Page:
My recommendation to the government, not simply as a businessman but also based on pragmatism, is not to waste any more taxpayer ringgit on nationalism programmes until it has established the pre-conditions for its success.

What is sad is that, after almost five decades of independence, we have been unable in Malaysia, to bring globally-vision leaders to the forefront - leaders who can see beyond racial boundaries to recognise the immense sociological and economic potential that can benefit all Malaysians.

San said...

The Chinese population in 1957 was around 50% according to a senior guy I met who lived around that time. He said that I could check with the British authority to confirm this fact. I do not know whether this figure include or exclude Singapore Chinese.

How can it have such a drastic drop from 50% to 25% in less than 50 years? Which country in the normal course of time has this drastic drop in ethnic proportion if not due to war?

And if not due to the government promoting the migration inwards of Indonesian malays and discreetly promoting the migration outwards of non-malays (especially the Chinese), by implementing racist policies that makes it different for them to earn a living.

Probably, the third cause of the declining Chinese population in Malaysia is the disunity of the Chinese political parties and the disunity of the Chinese people themselves.

Most Chinese in Malaysia vote with their foot seeing all these injustices. I have met quite a lot of Chinese who are too timid or too selfish to speak out. Most Chinese do not care what happens to the race as long as they (poor people) make enough money for, (rich people) make more money for themselves.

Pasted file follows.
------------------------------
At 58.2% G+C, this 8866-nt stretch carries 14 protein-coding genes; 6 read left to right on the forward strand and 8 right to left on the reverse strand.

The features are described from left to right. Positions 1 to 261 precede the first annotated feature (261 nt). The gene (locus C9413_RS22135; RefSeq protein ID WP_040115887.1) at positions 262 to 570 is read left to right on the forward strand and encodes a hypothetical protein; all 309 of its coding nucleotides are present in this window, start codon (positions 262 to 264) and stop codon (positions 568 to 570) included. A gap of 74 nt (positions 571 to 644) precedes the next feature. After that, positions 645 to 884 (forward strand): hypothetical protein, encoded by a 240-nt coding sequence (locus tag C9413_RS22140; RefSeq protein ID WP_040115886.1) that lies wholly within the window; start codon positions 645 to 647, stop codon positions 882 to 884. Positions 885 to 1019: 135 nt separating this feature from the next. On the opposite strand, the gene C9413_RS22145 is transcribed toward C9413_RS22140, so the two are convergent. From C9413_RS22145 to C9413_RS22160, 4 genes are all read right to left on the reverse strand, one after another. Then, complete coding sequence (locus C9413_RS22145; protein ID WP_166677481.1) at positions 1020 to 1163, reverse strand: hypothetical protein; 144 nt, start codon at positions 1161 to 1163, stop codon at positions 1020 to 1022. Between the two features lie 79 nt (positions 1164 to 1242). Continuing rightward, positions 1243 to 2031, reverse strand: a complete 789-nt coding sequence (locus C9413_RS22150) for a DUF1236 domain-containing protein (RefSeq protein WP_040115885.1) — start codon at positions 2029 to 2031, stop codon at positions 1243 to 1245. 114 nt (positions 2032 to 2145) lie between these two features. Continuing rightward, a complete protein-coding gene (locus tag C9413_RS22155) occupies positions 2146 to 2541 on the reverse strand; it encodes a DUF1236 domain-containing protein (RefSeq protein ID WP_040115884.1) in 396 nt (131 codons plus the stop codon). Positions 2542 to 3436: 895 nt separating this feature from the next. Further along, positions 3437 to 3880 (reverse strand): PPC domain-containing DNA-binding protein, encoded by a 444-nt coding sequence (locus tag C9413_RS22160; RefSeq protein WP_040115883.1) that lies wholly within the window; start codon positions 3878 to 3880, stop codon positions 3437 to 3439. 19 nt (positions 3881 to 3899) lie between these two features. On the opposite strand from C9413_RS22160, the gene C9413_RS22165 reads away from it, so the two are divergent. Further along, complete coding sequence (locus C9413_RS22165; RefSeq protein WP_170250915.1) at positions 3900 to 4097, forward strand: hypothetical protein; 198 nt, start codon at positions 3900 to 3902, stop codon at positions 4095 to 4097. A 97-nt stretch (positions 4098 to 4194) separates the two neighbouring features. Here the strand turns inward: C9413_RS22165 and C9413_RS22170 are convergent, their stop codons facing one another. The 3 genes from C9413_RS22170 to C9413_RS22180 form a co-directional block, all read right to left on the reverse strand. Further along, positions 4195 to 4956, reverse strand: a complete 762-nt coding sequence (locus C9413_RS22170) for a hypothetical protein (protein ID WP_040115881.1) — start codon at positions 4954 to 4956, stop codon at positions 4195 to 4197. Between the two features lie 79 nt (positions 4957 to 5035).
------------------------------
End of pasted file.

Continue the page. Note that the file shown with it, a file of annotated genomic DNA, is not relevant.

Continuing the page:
The formation (or rather eviction) of Singapore was primarily the malays decision to divide the Chinese population in the peninsular and weaken their powers.

Now Singapore is a first world country, we hope that Singapore should come out and stand behind us.

This is the pathetic situation now in Malaysia! What we need is for the Singaporeans and Chinese Malaysians to be united in order to prevent Malaysia from becoming another Indonesia..........

ruyom said...

My school in the 50s and 60s when terms like bumi and non-bumi did not exist.

Back then, there was a kind of kindred among school children then that does not exist today. We were racially different but we were all equal in every other way. Nobody was 'special'.

Today when a non-malay student goes to school, he has already been told over and over again by his parents that, "You will have to do superlatively in order to get into a local university."

The child comes back having done creditably well, and doesn't get the university course of his choice. But his malay classmate, with worse marks than him, gets more than he asked for.

All these double standards and retrogressive policies were put in place by our selfish politicians whose aim, rather than uplifting the malays, was to perpetually stay in power for their own good.

The end result is a new generation of Malaysians who are not united in the least.

The first thing to be done towards a real Bangsa Malaysia is to pull down all divisions that categorise us along racial and religious lines.

All, irrespective of race and religion, must be subjected to a truly merit-based system in every sphere of Malaysian life.

All political parties that exploit any form of religion should be banned.

coolooc said...
This comment has been removed by a blog administrator.
art harun said...

Coolooc,

While I am an advocate of freedom of speech and I fight for the fundamental liberties of all, I abhor and will not tolerate racially inflamatory and provocative statements such as yours. While I - and I am sure all of us too - appreciate a fair and civil debate on the issues at hand, I don't accept your vilification of the Malays as a race and your stereotyping.
I have therefore deleted your comment and I make no apology for my action.
A copy of your comment will be kept as a reminder that racial bigotry exists on both side of the fence.

regards,
art harun